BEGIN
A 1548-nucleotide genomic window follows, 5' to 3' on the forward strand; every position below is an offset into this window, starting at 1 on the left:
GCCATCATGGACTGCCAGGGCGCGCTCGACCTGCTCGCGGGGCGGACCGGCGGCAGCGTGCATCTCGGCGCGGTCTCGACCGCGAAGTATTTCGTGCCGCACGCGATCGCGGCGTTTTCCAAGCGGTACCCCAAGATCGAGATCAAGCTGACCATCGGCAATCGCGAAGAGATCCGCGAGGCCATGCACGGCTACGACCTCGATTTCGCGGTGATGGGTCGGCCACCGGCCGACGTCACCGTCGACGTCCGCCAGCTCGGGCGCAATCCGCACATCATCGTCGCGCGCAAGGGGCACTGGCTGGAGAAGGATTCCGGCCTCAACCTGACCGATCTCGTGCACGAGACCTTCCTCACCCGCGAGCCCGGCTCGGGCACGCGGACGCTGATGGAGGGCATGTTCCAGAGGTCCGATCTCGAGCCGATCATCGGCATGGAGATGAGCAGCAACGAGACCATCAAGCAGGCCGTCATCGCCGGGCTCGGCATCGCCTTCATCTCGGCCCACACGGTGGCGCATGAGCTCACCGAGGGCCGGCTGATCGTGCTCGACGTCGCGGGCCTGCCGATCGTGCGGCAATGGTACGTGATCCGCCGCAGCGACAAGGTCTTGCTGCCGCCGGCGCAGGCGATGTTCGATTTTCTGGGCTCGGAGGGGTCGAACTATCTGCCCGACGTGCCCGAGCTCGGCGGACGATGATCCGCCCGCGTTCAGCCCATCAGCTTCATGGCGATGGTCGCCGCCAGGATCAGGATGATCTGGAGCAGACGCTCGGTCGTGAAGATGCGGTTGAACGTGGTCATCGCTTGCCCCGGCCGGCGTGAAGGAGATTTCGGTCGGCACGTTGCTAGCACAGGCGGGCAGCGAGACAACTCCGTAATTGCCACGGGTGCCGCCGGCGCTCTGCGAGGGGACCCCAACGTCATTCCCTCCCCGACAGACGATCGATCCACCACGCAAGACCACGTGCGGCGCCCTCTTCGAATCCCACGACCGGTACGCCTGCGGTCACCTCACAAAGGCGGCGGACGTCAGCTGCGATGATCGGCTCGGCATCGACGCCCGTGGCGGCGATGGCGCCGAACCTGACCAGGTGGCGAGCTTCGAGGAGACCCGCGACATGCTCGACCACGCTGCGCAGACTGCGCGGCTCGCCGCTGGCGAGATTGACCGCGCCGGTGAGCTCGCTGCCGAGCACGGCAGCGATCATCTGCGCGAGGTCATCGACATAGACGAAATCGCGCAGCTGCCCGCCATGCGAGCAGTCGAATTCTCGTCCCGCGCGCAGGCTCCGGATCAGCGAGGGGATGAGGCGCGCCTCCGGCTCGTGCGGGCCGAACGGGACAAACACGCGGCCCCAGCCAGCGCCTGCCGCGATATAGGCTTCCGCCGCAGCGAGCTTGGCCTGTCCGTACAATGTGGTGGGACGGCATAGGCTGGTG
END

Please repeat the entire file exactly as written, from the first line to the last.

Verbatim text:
A 1548-nucleotide genomic window follows, 5' to 3' on the forward strand; every position below is an offset into this window, starting at 1 on the left:
GCCATCATGGACTGCCAGGGCGCGCTCGACCTGCTCGCGGGGCGGACCGGCGGCAGCGTGCATCTCGGCGCGGTCTCGACCGCGAAGTATTTCGTGCCGCACGCGATCGCGGCGTTTTCCAAGCGGTACCCCAAGATCGAGATCAAGCTGACCATCGGCAATCGCGAAGAGATCCGCGAGGCCATGCACGGCTACGACCTCGATTTCGCGGTGATGGGTCGGCCACCGGCCGACGTCACCGTCGACGTCCGCCAGCTCGGGCGCAATCCGCACATCATCGTCGCGCGCAAGGGGCACTGGCTGGAGAAGGATTCCGGCCTCAACCTGACCGATCTCGTGCACGAGACCTTCCTCACCCGCGAGCCCGGCTCGGGCACGCGGACGCTGATGGAGGGCATGTTCCAGAGGTCCGATCTCGAGCCGATCATCGGCATGGAGATGAGCAGCAACGAGACCATCAAGCAGGCCGTCATCGCCGGGCTCGGCATCGCCTTCATCTCGGCCCACACGGTGGCGCATGAGCTCACCGAGGGCCGGCTGATCGTGCTCGACGTCGCGGGCCTGCCGATCGTGCGGCAATGGTACGTGATCCGCCGCAGCGACAAGGTCTTGCTGCCGCCGGCGCAGGCGATGTTCGATTTTCTGGGCTCGGAGGGGTCGAACTATCTGCCCGACGTGCCCGAGCTCGGCGGACGATGATCCGCCCGCGTTCAGCCCATCAGCTTCATGGCGATGGTCGCCGCCAGGATCAGGATGATCTGGAGCAGACGCTCGGTCGTGAAGATGCGGTTGAACGTGGTCATCGCTTGCCCCGGCCGGCGTGAAGGAGATTTCGGTCGGCACGTTGCTAGCACAGGCGGGCAGCGAGACAACTCCGTAATTGCCACGGGTGCCGCCGGCGCTCTGCGAGGGGACCCCAACGTCATTCCCTCCCCGACAGACGATCGATCCACCACGCAAGACCACGTGCGGCGCCCTCTTCGAATCCCACGACCGGTACGCCTGCGGTCACCTCACAAAGGCGGCGGACGTCAGCTGCGATGATCGGCTCGGCATCGACGCCCGTGGCGGCGATGGCGCCGAACCTGACCAGGTGGCGAGCTTCGAGGAGACCCGCGACATGCTCGACCACGCTGCGCAGACTGCGCGGCTCGCCGCTGGCGAGATTGACCGCGCCGGTGAGCTCGCTGCCGAGCACGGCAGCGATCATCTGCGCGAGGTCATCGACATAGACGAAATCGCGCAGCTGCCCGCCATGCGAGCAGTCGAATTCTCGTCCCGCGCGCAGGCTCCGGATCAGCGAGGGGATGAGGCGCGCCTCCGGCTCGTGCGGGCCGAACGGGACAAACACGCGGCCCCAGCCAGCGCCTGCCGCGATATAGGCTTCCGCCGCAGCGAGCTTGGCCTGTCCGTACAATGTGGTGGGACGGCATAGGCTGGTG